6. The apparatus of claim 1, further comprising a deflection controller coupled to the logic for deflecting a beam of the column in response to the calculated relative distance between the movable stage and the column.
7. The apparatus of claim 1, further comprising second interferometers for taking at least three measurements along at least three different axes, wherein at least one measurement along a fourth axis indicates a distance to the column, and at least two of the measurements along fifth and sixth axes indicate distances to different positions on the movable stage and wherein the fourth axis and the fifth and sixth axes are substantially parallel and coplanar, the second interferometers using a second beam splitter block.
8. The apparatus of claim 7, wherein the fourth axis is substantially perpendicular to the first axis.
9. The apparatus of claim 1, wherein the logic is configured to calculate a compensation vector in real-time based on at least the calculated relative distance between the movable stage and the column.
10. The apparatus of claim 1, wherein the logic is configured to calculate a value corresponding to vibrations of the movable stage and/or the column.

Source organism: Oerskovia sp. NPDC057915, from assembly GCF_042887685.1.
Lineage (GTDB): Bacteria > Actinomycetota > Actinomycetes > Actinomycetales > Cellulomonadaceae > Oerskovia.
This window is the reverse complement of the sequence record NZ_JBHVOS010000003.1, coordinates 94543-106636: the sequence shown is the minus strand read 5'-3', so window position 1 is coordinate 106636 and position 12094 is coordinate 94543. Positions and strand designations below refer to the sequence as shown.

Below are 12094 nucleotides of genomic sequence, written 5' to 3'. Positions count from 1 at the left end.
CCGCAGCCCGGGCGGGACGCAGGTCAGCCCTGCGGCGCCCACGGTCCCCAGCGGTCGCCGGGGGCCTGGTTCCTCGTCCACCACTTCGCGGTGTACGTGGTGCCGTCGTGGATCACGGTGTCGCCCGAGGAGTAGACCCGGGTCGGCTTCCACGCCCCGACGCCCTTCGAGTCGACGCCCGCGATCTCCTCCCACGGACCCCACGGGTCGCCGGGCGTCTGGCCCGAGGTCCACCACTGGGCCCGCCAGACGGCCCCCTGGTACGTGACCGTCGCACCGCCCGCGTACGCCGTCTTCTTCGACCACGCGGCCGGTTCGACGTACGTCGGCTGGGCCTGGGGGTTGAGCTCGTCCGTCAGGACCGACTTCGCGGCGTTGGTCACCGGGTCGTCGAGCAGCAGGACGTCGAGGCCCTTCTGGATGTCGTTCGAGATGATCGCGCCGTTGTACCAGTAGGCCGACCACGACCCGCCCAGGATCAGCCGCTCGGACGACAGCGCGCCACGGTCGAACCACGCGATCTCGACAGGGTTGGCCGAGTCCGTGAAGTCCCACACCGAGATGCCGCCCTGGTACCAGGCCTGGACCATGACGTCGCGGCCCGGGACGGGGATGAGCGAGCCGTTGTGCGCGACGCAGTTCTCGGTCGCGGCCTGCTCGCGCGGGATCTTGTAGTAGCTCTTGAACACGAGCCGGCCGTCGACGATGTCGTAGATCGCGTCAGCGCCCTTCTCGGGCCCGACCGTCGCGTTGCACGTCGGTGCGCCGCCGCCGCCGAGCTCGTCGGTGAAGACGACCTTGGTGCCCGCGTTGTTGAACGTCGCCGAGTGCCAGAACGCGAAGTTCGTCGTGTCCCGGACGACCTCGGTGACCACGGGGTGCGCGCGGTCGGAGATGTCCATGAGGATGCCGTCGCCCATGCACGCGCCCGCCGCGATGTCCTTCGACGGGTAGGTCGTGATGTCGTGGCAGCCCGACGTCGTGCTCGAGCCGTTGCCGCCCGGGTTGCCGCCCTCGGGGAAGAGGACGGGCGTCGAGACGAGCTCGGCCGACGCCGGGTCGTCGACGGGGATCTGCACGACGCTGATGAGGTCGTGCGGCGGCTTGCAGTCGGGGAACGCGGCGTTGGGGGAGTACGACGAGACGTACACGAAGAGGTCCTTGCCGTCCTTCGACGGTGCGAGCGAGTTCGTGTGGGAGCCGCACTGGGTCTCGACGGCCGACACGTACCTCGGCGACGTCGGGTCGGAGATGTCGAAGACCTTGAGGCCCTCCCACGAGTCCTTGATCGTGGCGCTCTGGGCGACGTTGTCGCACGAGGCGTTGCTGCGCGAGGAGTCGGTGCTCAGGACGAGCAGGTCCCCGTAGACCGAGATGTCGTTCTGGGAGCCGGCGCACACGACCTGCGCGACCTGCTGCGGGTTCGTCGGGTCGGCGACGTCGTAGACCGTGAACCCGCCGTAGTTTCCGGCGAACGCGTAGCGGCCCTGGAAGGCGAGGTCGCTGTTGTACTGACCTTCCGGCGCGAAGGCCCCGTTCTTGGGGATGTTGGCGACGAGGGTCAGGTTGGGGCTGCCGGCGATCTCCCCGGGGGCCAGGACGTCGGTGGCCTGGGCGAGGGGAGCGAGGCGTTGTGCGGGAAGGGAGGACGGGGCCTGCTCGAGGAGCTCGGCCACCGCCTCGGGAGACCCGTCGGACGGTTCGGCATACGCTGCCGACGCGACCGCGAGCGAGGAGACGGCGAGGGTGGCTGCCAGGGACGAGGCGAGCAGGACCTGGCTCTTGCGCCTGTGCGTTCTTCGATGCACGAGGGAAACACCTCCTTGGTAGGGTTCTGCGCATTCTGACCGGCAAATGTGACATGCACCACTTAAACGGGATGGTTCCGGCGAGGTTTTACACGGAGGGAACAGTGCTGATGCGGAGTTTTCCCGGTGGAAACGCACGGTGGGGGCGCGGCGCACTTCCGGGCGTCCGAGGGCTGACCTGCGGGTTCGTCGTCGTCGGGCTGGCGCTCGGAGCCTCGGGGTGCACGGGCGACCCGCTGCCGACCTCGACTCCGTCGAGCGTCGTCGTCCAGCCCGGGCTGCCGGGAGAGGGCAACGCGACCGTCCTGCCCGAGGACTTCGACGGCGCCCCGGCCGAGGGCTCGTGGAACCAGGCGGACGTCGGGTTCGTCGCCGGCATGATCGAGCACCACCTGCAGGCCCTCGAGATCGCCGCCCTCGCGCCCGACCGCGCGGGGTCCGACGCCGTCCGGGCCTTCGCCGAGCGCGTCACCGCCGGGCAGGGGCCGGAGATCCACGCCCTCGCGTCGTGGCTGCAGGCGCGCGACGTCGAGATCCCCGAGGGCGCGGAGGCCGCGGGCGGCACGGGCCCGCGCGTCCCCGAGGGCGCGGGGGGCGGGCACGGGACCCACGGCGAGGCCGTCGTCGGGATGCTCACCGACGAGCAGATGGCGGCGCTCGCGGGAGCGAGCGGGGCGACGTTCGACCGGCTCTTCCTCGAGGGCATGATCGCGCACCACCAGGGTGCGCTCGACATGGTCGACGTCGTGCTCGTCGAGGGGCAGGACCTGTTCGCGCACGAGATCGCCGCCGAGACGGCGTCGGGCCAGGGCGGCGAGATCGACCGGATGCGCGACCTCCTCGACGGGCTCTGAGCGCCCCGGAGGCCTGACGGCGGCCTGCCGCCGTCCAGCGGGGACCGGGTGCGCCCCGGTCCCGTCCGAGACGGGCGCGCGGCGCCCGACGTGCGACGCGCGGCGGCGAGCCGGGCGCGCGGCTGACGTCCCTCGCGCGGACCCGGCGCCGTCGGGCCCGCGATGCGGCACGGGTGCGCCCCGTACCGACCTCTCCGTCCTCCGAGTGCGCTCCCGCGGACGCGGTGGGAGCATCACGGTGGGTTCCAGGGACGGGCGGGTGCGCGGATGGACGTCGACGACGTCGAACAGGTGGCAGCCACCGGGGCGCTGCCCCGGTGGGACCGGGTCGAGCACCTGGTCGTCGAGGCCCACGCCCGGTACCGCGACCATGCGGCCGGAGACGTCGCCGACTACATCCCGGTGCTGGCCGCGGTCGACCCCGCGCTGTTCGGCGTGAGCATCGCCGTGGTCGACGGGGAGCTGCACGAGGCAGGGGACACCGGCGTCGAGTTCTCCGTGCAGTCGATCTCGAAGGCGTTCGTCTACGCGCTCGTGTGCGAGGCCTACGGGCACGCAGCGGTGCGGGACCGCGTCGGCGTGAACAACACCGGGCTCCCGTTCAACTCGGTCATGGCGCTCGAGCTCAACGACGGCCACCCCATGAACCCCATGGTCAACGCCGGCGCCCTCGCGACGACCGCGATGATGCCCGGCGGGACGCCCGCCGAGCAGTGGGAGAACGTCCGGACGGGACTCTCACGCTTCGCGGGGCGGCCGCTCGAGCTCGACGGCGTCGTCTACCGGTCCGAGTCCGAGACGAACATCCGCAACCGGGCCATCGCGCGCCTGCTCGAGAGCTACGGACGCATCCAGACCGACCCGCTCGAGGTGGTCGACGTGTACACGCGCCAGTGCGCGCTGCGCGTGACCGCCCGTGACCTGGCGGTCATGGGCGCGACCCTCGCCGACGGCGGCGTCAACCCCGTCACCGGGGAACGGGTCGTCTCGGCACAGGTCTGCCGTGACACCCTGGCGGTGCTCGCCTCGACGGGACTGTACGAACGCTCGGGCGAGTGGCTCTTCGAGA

11. A method for compensating for a positional error of a movable stage, comprising:
detecting a distance from a first interferometer to a column along a first axis;
detecting distances from at least second and third independent interferometers to different locations on the movable stage along second and third axes, wherein the first axis and the second and third axes are substantially parallel and coplanar and the first, second, and third interferometers share a first beam splitter block;
calculating a relative distance between at least one of the locations on the movable stage and the column or a parameter related to the relative distance between the different locations on the movable stage based on the detected distances; and
adjusting the position of the movable stage or a beam of the column based on the calculation.
12. The method of claim 11, wherein adjusting the position of the beam comprises deflecting the beam using electrostatic or magnetic beam deflectors disposed in the column.
13. The method of claim 11, wherein adjusting the position of the movable stage or the beam comprises moving the movable stage or deflecting the beam an adjustment distance in a direction substantially parallel to the first axis and the second and third axes based on the calculation.
14. The method of claim 11, wherein adjusting the position of the moveable stage or the beam comprises comparing the calculation to a desired position for the column or the movable stage.
15. The method of claim 11, further comprising calculating a value corresponding to vibrations of the movable stage, the column, or both based on the detected distances.